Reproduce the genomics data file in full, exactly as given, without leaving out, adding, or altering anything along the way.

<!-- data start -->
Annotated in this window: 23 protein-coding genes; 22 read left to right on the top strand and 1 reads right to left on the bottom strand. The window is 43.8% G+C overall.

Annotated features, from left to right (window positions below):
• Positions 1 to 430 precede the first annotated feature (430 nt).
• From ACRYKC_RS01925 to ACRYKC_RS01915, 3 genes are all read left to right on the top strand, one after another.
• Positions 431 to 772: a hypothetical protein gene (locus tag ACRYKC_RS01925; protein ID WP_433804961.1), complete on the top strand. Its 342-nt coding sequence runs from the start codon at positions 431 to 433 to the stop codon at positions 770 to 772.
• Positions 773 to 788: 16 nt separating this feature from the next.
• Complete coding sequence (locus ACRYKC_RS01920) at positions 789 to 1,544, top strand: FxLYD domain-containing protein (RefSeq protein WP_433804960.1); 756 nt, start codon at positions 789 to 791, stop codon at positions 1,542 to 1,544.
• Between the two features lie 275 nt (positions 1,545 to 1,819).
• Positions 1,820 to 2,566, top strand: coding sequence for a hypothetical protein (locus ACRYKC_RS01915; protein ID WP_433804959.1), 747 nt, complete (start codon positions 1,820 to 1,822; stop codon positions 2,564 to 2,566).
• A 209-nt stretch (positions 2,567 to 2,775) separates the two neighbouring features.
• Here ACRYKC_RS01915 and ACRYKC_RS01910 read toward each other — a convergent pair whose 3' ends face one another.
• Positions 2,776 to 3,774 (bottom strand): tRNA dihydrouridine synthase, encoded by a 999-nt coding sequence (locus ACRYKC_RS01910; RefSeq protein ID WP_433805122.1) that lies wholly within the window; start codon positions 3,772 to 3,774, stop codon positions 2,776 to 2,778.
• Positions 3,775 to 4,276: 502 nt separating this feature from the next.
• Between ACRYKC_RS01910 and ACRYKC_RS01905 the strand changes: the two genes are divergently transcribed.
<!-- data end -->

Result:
Annotated in this window: 23 protein-coding genes; 22 read left to right on the top strand and 1 reads right to left on the bottom strand. The window is 43.8% G+C overall.

Annotated features, from left to right (window positions below):
• Positions 1 to 430 precede the first annotated feature (430 nt).
• From ACRYKC_RS01925 to ACRYKC_RS01915, 3 genes are all read left to right on the top strand, one after another.
• Positions 431 to 772: a hypothetical protein gene (locus tag ACRYKC_RS01925; protein ID WP_433804961.1), complete on the top strand. Its 342-nt coding sequence runs from the start codon at positions 431 to 433 to the stop codon at positions 770 to 772.
• Positions 773 to 788: 16 nt separating this feature from the next.
• Complete coding sequence (locus ACRYKC_RS01920) at positions 789 to 1,544, top strand: FxLYD domain-containing protein (RefSeq protein WP_433804960.1); 756 nt, start codon at positions 789 to 791, stop codon at positions 1,542 to 1,544.
• Between the two features lie 275 nt (positions 1,545 to 1,819).
• Positions 1,820 to 2,566, top strand: coding sequence for a hypothetical protein (locus ACRYKC_RS01915; protein ID WP_433804959.1), 747 nt, complete (start codon positions 1,820 to 1,822; stop codon positions 2,564 to 2,566).
• A 209-nt stretch (positions 2,567 to 2,775) separates the two neighbouring features.
• Here ACRYKC_RS01915 and ACRYKC_RS01910 read toward each other — a convergent pair whose 3' ends face one another.
• Positions 2,776 to 3,774 (bottom strand): tRNA dihydrouridine synthase, encoded by a 999-nt coding sequence (locus ACRYKC_RS01910; RefSeq protein ID WP_433805122.1) that lies wholly within the window; start codon positions 3,772 to 3,774, stop codon positions 2,776 to 2,778.
• Positions 3,775 to 4,276: 502 nt separating this feature from the next.
• Between ACRYKC_RS01910 and ACRYKC_RS01905 the strand changes: the two genes are divergently transcribed.